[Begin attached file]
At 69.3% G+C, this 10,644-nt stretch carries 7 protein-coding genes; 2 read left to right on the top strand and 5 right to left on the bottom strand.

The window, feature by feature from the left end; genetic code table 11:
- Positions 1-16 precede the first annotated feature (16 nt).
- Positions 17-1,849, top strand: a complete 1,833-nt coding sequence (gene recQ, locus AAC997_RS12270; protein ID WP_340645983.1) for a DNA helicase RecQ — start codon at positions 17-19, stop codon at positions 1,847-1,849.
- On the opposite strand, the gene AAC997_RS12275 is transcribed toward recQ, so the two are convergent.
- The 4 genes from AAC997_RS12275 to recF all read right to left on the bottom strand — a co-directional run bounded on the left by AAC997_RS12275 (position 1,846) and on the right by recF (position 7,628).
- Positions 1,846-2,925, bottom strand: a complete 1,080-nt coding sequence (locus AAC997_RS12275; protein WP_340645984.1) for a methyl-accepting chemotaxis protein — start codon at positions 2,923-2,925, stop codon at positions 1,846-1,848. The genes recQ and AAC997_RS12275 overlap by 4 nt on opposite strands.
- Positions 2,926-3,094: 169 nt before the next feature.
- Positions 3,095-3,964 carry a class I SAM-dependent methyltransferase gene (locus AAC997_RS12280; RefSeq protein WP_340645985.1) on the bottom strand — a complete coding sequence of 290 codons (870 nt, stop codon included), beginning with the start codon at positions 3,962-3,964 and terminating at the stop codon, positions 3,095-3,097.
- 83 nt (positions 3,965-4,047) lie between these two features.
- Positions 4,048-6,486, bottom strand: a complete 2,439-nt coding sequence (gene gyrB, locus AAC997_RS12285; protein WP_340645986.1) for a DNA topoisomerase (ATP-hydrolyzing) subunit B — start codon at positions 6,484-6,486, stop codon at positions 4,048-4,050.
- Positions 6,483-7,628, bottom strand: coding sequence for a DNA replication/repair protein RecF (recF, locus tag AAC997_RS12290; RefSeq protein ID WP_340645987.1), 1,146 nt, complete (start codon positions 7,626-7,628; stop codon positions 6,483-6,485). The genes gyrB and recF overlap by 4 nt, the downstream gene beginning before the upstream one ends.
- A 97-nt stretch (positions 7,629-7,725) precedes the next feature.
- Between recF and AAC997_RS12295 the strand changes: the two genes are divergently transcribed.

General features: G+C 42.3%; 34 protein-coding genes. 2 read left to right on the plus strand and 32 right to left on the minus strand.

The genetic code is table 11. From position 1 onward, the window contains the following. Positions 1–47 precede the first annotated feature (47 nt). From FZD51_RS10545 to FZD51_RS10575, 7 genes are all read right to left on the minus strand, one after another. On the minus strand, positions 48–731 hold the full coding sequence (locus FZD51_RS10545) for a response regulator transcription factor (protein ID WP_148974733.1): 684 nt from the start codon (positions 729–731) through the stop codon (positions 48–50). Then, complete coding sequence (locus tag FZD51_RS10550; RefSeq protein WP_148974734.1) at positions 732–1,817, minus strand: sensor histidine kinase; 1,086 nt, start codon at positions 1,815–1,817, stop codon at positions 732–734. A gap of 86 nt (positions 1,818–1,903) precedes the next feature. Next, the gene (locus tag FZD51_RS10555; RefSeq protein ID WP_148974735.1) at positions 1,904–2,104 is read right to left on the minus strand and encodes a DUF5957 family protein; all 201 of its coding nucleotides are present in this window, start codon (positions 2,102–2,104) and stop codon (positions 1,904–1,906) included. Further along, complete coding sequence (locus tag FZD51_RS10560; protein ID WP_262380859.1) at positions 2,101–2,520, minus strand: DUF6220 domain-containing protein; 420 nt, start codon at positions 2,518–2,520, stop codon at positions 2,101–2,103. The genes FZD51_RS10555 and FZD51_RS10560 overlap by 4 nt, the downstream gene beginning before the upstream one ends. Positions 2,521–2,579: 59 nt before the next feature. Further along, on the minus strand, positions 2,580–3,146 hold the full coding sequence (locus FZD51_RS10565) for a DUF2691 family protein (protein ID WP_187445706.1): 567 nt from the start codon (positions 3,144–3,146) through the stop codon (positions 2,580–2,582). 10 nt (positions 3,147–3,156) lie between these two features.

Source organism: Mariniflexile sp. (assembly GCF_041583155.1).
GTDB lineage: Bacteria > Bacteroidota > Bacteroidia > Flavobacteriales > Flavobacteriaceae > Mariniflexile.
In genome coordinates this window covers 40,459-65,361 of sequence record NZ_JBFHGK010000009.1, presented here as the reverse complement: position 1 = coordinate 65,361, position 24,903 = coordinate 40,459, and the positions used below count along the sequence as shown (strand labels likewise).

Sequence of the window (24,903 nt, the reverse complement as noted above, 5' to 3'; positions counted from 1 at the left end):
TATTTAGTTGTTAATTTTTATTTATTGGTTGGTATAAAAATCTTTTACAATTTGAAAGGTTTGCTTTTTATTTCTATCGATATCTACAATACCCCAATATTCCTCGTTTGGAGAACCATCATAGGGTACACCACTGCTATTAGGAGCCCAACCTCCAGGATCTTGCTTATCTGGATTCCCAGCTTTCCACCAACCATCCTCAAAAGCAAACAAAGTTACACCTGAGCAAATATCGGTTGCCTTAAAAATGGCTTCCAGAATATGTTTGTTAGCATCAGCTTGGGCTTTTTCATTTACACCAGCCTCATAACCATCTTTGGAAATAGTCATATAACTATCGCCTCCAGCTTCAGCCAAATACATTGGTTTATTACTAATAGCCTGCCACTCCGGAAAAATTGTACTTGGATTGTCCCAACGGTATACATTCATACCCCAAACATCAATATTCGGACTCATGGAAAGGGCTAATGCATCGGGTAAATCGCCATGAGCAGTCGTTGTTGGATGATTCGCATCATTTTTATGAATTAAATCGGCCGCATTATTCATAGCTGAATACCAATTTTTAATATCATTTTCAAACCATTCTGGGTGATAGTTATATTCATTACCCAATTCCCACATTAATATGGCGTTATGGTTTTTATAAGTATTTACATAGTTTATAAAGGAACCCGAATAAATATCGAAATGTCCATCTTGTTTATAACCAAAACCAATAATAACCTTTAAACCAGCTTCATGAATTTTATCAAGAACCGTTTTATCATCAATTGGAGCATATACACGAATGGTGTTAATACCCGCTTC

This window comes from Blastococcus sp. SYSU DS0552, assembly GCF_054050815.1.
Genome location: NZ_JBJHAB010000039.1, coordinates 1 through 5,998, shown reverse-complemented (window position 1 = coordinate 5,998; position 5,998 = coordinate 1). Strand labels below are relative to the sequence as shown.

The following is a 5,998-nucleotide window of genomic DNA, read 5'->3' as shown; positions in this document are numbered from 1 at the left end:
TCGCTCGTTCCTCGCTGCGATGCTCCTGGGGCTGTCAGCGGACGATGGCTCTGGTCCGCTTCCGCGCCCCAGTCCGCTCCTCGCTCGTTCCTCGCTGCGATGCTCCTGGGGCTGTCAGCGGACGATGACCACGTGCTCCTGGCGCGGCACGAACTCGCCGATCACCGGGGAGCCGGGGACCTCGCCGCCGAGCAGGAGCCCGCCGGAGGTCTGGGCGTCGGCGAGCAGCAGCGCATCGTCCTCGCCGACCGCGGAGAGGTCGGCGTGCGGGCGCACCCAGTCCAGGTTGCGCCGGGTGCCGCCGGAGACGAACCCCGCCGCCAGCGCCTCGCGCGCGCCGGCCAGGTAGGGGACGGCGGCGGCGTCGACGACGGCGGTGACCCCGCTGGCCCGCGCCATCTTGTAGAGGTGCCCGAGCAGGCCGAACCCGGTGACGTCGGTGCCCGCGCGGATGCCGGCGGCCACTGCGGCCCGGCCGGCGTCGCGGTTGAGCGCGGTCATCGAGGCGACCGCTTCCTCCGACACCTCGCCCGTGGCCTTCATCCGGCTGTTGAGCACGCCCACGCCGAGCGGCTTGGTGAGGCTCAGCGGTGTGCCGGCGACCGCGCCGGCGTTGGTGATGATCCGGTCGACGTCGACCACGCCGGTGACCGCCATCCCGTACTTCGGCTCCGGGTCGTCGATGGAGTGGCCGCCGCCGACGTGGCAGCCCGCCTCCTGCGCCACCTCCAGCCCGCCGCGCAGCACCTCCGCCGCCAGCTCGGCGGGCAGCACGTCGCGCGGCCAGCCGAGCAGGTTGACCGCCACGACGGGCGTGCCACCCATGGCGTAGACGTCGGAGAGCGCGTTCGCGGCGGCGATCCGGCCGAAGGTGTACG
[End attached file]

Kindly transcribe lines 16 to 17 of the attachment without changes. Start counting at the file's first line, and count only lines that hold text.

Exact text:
The genetic code is table 11. From position 1 onward, the window contains the following. Positions 1–47 precede the first annotated feature (47 nt). From FZD51_RS10545 to FZD51_RS10575, 7 genes are all read right to left on the minus strand, one after another. On the minus strand, positions 48–731 hold the full coding sequence (locus FZD51_RS10545) for a response regulator transcription factor (protein ID WP_148974733.1): 684 nt from the start codon (positions 729–731) through the stop codon (positions 48–50). Then, complete coding sequence (locus tag FZD51_RS10550; RefSeq protein WP_148974734.1) at positions 732–1,817, minus strand: sensor histidine kinase; 1,086 nt, start codon at positions 1,815–1,817, stop codon at positions 732–734. A gap of 86 nt (positions 1,818–1,903) precedes the next feature. Next, the gene (locus tag FZD51_RS10555; RefSeq protein ID WP_148974735.1) at positions 1,904–2,104 is read right to left on the minus strand and encodes a DUF5957 family protein; all 201 of its coding nucleotides are present in this window, start codon (positions 2,102–2,104) and stop codon (positions 1,904–1,906) included. Further along, complete coding sequence (locus tag FZD51_RS10560; protein ID WP_262380859.1) at positions 2,101–2,520, minus strand: DUF6220 domain-containing protein; 420 nt, start codon at positions 2,518–2,520, stop codon at positions 2,101–2,103. The genes FZD51_RS10555 and FZD51_RS10560 overlap by 4 nt, the downstream gene beginning before the upstream one ends. Positions 2,521–2,579: 59 nt before the next feature. Further along, on the minus strand, positions 2,580–3,146 hold the full coding sequence (locus FZD51_RS10565) for a DUF2691 family protein (protein ID WP_187445706.1): 567 nt from the start codon (positions 3,144–3,146) through the stop codon (positions 2,580–2,582). 10 nt (positions 3,147–3,156) lie between these two features.

Source organism: Mariniflexile sp. (assembly GCF_041583155.1).